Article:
Interoperability describes how effectively clinical data can move between different participants, both human and technological, in the care delivery chain. The dissemination of and access to data is contingent upon standards that must be met by the recipient of the data. Interoperability is important to ensure that information, such as drug allergies, can be delivered to the right place, at the right time.
Interoperability impacts various levels of patient care. Patients, clinicians and electronic health record (EHR) vendors are essential to the success of interoperability in health care. The inability of inpatient and outpatient EHR systems to communicate inhibits the exchange of patient data. Clinicians are frustrated when accessing patient data in multiple systems as they must switch between systems, which affects the length of a patient visit and diminishes face-to-face time between providers and patients. EHR vendors’ ability to transfer data across systems is imperative for interoperability to occur.
Integrating the Healthcare Enterprise (IHE), a unique collaboration of health care professionals and industry focused on improving the way computer systems in health care share information, helps health systems drive interoperability value by coordinating the use of established standards for specific clinical needs.
Benefits of IHE
- Private Practice Benefits: As a referring physician, access to imaging studies and final reports can help steer clinical decision making more effectively. This can also limit repeated studies which save money and decrease the exposure to radiation, which improves health care quality. IHE can help solve this problem through implementation of profiles that increase data flow communication between priv ate practice electronic medical records (EMR) and facilities that perform diagnostic testing. Saving your patients time, money, and aggravation from repeated testing.
- Health System Benefits: The complexity of many facilities – with hundreds of pieces of equipment, thousands of patients and millions of encounters – makes managing the sheer volume of clinical data a challenge. IHE provides templates that can be used as standardized tools to build starting points for optimizing workflows in a uniform way.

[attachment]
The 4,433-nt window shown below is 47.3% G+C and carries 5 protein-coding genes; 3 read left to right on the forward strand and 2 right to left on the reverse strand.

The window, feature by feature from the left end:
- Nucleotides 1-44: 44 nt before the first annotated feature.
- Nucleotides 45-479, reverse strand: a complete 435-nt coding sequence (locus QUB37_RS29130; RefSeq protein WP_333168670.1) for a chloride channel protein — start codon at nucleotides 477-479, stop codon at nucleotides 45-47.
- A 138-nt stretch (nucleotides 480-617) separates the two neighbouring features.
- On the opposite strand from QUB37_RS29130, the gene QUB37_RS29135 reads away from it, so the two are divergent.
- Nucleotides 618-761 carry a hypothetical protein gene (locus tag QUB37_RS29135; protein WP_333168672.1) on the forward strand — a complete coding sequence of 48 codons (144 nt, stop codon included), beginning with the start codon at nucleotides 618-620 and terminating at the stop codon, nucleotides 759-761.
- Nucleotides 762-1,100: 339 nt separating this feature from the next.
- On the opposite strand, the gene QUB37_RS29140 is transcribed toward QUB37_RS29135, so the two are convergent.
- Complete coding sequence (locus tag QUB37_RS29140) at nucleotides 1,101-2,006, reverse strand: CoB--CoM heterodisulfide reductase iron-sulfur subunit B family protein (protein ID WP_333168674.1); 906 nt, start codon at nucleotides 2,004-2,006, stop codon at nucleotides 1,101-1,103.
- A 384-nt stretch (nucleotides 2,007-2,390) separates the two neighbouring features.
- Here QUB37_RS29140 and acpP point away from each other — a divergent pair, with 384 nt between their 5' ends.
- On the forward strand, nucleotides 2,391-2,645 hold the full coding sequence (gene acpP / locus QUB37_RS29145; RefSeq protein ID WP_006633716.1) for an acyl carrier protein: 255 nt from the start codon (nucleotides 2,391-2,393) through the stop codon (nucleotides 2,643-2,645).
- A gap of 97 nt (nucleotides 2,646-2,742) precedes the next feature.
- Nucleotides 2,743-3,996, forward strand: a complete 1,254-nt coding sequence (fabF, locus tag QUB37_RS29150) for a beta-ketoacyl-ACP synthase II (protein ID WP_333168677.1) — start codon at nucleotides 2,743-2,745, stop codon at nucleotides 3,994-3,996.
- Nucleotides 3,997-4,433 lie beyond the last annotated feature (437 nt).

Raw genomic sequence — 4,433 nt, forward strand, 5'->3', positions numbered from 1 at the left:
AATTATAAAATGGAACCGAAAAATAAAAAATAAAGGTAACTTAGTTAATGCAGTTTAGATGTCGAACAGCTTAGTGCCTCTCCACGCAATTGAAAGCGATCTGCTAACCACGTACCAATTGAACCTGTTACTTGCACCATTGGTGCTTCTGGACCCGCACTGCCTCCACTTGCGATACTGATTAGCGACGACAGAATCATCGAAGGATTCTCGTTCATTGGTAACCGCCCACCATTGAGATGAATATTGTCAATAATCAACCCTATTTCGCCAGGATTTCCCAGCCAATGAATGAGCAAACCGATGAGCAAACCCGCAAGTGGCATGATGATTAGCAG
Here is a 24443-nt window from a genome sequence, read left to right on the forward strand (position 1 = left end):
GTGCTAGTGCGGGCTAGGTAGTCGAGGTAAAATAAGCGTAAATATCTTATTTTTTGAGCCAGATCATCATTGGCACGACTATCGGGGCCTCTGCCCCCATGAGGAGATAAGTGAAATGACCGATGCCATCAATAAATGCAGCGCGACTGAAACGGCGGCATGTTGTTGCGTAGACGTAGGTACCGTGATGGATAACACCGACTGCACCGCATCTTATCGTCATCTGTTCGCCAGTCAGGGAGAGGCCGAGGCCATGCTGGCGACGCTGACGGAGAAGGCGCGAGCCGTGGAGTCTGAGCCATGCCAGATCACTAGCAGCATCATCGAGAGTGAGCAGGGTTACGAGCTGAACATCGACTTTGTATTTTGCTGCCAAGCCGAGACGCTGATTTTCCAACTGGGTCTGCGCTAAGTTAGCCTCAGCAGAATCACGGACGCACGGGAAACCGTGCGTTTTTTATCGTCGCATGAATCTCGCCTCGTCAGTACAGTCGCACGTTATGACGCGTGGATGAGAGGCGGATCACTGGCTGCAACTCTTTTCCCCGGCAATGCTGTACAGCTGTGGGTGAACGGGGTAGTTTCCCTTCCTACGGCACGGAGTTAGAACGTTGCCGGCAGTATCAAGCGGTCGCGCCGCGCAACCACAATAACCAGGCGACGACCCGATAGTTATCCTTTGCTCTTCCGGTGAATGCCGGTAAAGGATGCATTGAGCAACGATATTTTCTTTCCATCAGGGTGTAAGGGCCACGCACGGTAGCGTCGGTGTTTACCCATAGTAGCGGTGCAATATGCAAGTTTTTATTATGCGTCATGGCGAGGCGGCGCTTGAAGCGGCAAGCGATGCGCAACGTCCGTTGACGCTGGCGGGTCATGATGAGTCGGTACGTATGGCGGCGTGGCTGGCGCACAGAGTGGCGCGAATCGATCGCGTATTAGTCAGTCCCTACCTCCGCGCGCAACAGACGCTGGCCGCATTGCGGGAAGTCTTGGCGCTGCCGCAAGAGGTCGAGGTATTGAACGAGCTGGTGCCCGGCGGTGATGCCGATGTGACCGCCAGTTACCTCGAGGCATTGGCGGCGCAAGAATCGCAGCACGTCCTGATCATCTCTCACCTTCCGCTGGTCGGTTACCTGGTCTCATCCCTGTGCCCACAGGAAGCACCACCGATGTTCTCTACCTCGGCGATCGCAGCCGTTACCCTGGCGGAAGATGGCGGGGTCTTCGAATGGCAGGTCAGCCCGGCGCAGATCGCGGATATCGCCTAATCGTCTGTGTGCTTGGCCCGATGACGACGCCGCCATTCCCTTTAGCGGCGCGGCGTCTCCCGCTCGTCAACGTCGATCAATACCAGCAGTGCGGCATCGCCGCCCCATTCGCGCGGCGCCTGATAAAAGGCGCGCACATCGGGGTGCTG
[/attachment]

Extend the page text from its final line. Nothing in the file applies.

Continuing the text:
- Community Hospital Benefits: As the number of clinical facilities within a geographical area increase, the high likelihood that clinical data will change hands requires enhanced cooperation between groups. IHE provides leadership for any size catchment area by offering tools and procedures that are vendor-neutral. These solutions are built on an open-source model that allows for wide distribution and implementation in diverse care delivery settings.
Interoperability Tools for Cardiology Departments
These documents and templates were developed through voluntary collaboration between device vendors, medical societies, and clinical facilities. Each tool is freely available for use and implementation within any healthcare enterprise, and for most equipment types. Each year current tools are refined and updated. The list will continue to grow as more are developed, based on requests from clinicians and others interested in interoperability. For more information about helping develop or review these tools contact Paul Dow via e-mail at Pdow@acc.org.
- Cardiac Procedure Note (CPN) Implementation Guide
- Displayable Reports (DRPT)
- Image-Enabled Office (IEO)
- Intravascular Imaging Option for Cath Workflow (IVI)
- Registry Content Submission - CathPCI V4.4 (RCS-C) Sample RCS-C CDA Document (XML) Sample RCS-C Data Collection Form (PDF)
- Registry Content Submission - Electrophysiology (RCS-EP)
- Registry Content Submission - Electrophysiology (RCS-EP) Sample Documents (Zip-file)
- Resting ECG Workflow (REWF)
- Stress Testing Workflow (STRESS)